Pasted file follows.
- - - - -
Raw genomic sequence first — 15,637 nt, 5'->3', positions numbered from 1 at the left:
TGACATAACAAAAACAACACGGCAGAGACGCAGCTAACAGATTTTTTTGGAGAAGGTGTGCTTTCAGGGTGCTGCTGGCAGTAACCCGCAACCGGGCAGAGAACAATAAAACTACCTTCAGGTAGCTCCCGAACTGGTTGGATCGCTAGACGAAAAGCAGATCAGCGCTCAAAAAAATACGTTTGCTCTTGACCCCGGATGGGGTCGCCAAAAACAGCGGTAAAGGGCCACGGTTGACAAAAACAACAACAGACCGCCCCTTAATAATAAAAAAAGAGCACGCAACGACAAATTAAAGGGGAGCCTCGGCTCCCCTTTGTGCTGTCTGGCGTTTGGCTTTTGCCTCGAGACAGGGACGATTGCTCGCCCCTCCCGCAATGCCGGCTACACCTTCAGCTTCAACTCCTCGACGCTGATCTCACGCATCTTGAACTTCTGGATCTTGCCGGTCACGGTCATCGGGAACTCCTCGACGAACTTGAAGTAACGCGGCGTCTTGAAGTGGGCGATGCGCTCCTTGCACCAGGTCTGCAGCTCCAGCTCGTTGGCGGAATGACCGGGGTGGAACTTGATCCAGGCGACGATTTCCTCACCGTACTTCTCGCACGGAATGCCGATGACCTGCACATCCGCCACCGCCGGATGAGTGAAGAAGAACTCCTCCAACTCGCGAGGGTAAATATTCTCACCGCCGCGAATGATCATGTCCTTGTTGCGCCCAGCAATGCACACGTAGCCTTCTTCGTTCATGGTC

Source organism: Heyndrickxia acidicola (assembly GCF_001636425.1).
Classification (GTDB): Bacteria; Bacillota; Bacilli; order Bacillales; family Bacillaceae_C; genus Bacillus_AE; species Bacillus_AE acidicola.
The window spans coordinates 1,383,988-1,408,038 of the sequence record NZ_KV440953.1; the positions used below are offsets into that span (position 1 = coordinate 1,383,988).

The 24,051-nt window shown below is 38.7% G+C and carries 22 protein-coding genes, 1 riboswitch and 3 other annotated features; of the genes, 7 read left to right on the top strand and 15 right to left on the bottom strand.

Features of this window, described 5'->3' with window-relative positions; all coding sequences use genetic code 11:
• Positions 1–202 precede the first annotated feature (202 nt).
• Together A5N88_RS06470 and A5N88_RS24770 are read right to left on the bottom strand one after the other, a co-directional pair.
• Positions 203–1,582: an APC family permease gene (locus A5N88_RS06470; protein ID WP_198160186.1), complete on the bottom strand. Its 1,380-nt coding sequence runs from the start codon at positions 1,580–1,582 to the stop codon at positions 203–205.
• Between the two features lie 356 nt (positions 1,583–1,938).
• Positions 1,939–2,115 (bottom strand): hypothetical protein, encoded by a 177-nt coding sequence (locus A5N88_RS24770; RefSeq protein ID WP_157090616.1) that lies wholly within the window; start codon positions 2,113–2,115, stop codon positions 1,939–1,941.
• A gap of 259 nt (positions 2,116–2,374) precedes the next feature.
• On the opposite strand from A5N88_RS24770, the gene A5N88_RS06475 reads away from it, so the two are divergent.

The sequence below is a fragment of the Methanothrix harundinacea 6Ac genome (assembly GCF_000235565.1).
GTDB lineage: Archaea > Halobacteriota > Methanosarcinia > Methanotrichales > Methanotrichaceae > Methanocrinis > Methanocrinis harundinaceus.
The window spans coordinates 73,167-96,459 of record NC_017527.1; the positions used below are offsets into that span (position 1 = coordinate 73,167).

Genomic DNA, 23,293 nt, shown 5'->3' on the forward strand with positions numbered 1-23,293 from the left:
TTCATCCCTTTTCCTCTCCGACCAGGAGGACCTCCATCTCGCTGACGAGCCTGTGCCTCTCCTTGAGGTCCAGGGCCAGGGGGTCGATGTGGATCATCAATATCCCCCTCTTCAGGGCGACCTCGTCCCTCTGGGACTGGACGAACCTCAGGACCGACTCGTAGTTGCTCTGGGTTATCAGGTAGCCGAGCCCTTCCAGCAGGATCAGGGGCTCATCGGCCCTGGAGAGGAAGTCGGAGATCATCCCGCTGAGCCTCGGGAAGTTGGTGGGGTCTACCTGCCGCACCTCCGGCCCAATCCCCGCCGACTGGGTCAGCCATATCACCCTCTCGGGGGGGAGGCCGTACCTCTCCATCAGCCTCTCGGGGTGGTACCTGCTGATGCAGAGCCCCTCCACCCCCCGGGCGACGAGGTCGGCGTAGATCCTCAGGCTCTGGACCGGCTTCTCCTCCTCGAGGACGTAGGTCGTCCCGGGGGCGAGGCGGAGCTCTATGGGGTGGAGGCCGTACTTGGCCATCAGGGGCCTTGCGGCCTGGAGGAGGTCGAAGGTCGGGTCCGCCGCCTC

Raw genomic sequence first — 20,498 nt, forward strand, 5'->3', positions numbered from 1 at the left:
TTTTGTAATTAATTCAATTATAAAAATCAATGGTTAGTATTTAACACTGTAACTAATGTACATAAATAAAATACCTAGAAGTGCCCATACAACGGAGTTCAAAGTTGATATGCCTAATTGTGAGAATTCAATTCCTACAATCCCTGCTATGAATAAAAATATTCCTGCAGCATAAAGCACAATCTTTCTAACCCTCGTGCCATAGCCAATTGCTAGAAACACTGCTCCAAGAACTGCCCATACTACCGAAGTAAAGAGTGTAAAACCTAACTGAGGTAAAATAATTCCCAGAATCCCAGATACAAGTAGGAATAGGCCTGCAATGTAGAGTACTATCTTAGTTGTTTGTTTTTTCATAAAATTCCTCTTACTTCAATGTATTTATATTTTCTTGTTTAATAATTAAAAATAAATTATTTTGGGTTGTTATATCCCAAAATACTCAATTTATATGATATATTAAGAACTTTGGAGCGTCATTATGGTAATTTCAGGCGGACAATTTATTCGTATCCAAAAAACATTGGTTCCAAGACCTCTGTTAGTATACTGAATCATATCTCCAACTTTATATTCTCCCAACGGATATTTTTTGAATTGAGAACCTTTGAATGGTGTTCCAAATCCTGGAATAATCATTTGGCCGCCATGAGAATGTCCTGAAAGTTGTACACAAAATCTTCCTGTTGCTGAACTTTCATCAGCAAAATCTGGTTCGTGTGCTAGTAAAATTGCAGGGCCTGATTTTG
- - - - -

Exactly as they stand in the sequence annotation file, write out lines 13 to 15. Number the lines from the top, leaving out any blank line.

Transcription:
• A gap of 259 nt (positions 2,116–2,374) precedes the next feature.
• On the opposite strand from A5N88_RS24770, the gene A5N88_RS06475 reads away from it, so the two are divergent.

The sequence below is a fragment of the Methanothrix harundinacea 6Ac genome (assembly GCF_000235565.1).